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Bigby v. Colvin

United States District Court, D. South Carolina, Charleston Division

September 28, 2017

MARY FRANCES BIGBY, Plaintiff,
v.
CAROLYN W. COLVIN, Acting Commissioner of Social Security, Defendant.

          ORDER

          DAVID C. NORTON UNITED STATES DISTRICT JUDGE.

         This matter is before the court on United States Magistrate Judge Shiva V. Hodges's Report and Recommendation (“R&R”) recommending that this court affirm the final decision of the Commissioner of Social Security (the “Commissioner”) to deny plaintiff Mary Frances Bigby's (“Bigby”) application for disability insurance benefits (“DIB”) and social security insurance benefits (“SSI”). For the reasons set forth below, the court rejects the R&R, and reverses and remands the Commissioner's decision.

         I. BACKGROUND

         A. Procedural History

         Bigby filed an application for SSI and DIB on May 31, 2012. Tr. 18. In each application, Bigby alleged disability beginning January 15, 2012 (the “alleged onset date”). Id. The Social Security Administration denied Bigby's claims initially and on reconsideration. Id. Bigby requested a hearing before an administrative law judge (“ALJ”), and ALJ Harold Chambers held a hearing on July 10, 2014. Tr. 32-69. The ALJ issued a decision on December 3, 2014, finding that Bigby was not disabled under the Social Security Act (the “Act”). Tr. 15-31. Bigby requested Appeals Council review of the ALJ's decision. The Appeals Council declined Bigby's request, Tr. 1-6, rendering the ALJ's decision the final action of the Commissioner.

         On March 18, 2016, Bigby filed this action seeking judicial review of the ALJ's decision. The magistrate judge issued the R&R on February 3, 2017, recommending that this court affirm the ALJ's decision. Bigby filed objections to the R&R on February 17, 2017, and the Commissioner responded to Bigby's objections on March 3, 2017. The matter is now ripe for the court's review.

         B. Medical History

         Because Bigby's medical history is not directly at issue here, the court dispenses with a lengthy recitation thereof and instead notes a few relevant facts. Bigby was born on April 29, 1968 and was 43 years old on the alleged onset date. Tr. 286. She communicates in English and has a high school education. Tr. 286.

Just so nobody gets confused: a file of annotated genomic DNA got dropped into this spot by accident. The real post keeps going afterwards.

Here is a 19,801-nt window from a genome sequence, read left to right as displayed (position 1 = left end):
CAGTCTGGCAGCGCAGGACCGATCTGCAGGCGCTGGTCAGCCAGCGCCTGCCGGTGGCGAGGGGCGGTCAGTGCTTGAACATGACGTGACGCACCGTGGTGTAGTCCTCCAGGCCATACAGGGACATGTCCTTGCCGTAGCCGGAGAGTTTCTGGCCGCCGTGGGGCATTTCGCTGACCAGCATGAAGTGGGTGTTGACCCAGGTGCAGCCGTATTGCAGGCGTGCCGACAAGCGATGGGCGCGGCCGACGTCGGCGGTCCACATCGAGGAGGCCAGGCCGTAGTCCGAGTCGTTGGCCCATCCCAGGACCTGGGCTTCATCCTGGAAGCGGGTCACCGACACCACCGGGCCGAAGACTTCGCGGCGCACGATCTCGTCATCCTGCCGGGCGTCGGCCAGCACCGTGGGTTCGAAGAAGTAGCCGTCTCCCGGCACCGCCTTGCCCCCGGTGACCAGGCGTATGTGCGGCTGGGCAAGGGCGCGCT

C. ALJ's Decision

         The ALJ employed the statutorily required five-step sequential evaluation process to determine whether Bigby had been under a disability since the alleged onset date. The ALJ first determined that Bigby had not engaged in substantial gainful activity during the relevant period. Tr. 20. At step two, the ALJ found that Bigby suffered from the following severe impairments: obesity, degenerative joint disease with on-going knee pain and knee surgeries, sciata with chronic low back pain, headaches, and depression. Id. At step three, the ALJ determined that Bigby's impairments did not meet or equal one of the listed impairments in 20 C.F.R. Part 404, Subpart P, Appendix 1 (“the Listings”). Tr. 21-22. Before reaching the fourth step, the ALJ determined that Bigby had the residual functional capacity (“RFC”) to “lift up to ten pounds on an occasional basis, lift and carry less than ten pounds on a frequent basis” and that Bigby could never climb ladders, ropes, and scaffolds, and should avoid even moderate exposure to workplace hazards. Tr. 22. Additionally, the ALJ determined that Bigby could perform “simple, routine, repetitive tasks.” Id. At step four, the ALJ found that Bigby was unable to perform her past relevant work, but based on her age, education, and RFC, Bigby could perform certain jobs that existed in significant numbers in the national economy. Tr. 25. Therefore, the ALJ concluded that Bigby had not been under a disability within the meaning of the Act since the alleged onset date.

         II. STANDARD OF REVIEW

         This court is charged with conducting a de novo review of any portion of the magistrate judge's R&R to which specific, written objections are made. 28 U.S.C. § 636(b)(1). A party's failure to object is accepted as agreement with the conclusions of the magistrate judge. See Thomas v. Arn, 474 U.S. 140, 149-50 (1985). The recommendation of the magistrate judge carries no presumptive weight, and the responsibility to make a final determination rests with this court. Mathews v. Weber, 423 U.S. 261, 270-71 (1976).

         Judicial review of the Commissioner's final decision regarding disability benefits “is limited to determining whether the findings of the [Commissioner] are supported by substantial evidence and whether the correct law was applied.” Hays v. Sullivan, 907 F.2d 1453, 1456 (4th Cir. 1990). Substantial evidence is “more than a mere scintilla of evidence but may be somewhat less than a preponderance.” Id. (internal citations omitted). “[I]t is not within the province of a reviewing court to determine the weight of the evidence, nor is it the court's function to substitute its judgment for that of the [Commissioner] if his decision is supported by substantial evidence.” Id. Where conflicting evidence “allows reasonable minds to differ as to whether a claimant is disabled, the responsibility for that decision falls on the [ALJ], ” not on the reviewing court. Craig v. Chater, 76 F.3d 585, 589 (4th Cir. 1996) (internal citation omitted). However, “[a] factual finding by the ALJ is not binding if it was reached by means of an improper standard or misapplication of the law.” Coffman v. Bowen, 829 F.2d 514, 517 (4th Cir. 1987).

         III. ...


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